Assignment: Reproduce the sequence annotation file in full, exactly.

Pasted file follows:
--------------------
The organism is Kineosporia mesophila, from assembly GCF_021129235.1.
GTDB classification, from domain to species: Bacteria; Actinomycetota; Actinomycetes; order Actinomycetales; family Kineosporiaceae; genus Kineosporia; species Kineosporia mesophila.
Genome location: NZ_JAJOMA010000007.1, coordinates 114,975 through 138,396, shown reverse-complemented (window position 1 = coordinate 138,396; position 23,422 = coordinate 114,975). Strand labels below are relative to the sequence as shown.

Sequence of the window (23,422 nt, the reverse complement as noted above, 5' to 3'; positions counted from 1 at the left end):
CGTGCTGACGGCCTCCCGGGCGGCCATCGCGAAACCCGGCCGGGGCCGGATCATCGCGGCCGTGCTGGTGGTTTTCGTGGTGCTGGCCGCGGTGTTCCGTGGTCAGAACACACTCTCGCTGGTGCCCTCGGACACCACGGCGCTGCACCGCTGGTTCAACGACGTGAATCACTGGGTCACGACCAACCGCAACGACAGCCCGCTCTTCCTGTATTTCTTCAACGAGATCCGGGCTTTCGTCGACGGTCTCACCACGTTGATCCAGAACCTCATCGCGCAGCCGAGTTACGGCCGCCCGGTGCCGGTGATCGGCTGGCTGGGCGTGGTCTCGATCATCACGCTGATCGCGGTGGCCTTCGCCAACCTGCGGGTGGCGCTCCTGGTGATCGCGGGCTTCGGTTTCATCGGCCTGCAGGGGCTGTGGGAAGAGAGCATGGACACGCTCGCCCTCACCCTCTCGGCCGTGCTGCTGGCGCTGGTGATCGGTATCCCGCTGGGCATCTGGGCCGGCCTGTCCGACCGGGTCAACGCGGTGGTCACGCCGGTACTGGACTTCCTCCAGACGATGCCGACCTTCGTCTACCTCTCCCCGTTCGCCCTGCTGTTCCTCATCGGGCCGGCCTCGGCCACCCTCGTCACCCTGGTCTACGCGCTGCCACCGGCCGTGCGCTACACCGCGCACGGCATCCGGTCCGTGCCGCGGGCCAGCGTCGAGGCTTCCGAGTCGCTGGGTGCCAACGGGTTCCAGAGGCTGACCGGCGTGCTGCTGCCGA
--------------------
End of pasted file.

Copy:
The organism is Kineosporia mesophila, from assembly GCF_021129235.1.
GTDB classification, from domain to species: Bacteria; Actinomycetota; Actinomycetes; order Actinomycetales; family Kineosporiaceae; genus Kineosporia; species Kineosporia mesophila.
Genome location: NZ_JAJOMA010000007.1, coordinates 114,975 through 138,396, shown reverse-complemented (window position 1 = coordinate 138,396; position 23,422 = coordinate 114,975). Strand labels below are relative to the sequence as shown.

Sequence of the window (23,422 nt, the reverse complement as noted above, 5' to 3'; positions counted from 1 at the left end):
CGTGCTGACGGCCTCCCGGGCGGCCATCGCGAAACCCGGCCGGGGCCGGATCATCGCGGCCGTGCTGGTGGTTTTCGTGGTGCTGGCCGCGGTGTTCCGTGGTCAGAACACACTCTCGCTGGTGCCCTCGGACACCACGGCGCTGCACCGCTGGTTCAACGACGTGAATCACTGGGTCACGACCAACCGCAACGACAGCCCGCTCTTCCTGTATTTCTTCAACGAGATCCGGGCTTTCGTCGACGGTCTCACCACGTTGATCCAGAACCTCATCGCGCAGCCGAGTTACGGCCGCCCGGTGCCGGTGATCGGCTGGCTGGGCGTGGTCTCGATCATCACGCTGATCGCGGTGGCCTTCGCCAACCTGCGGGTGGCGCTCCTGGTGATCGCGGGCTTCGGTTTCATCGGCCTGCAGGGGCTGTGGGAAGAGAGCATGGACACGCTCGCCCTCACCCTCTCGGCCGTGCTGCTGGCGCTGGTGATCGGTATCCCGCTGGGCATCTGGGCCGGCCTGTCCGACCGGGTCAACGCGGTGGTCACGCCGGTACTGGACTTCCTCCAGACGATGCCGACCTTCGTCTACCTCTCCCCGTTCGCCCTGCTGTTCCTCATCGGGCCGGCCTCGGCCACCCTCGTCACCCTGGTCTACGCGCTGCCACCGGCCGTGCGCTACACCGCGCACGGCATCCGGTCCGTGCCGCGGGCCAGCGTCGAGGCTTCCGAGTCGCTGGGTGCCAACGGGTTCCAGAGGCTGACCGGCGTGCTGCTGCCGA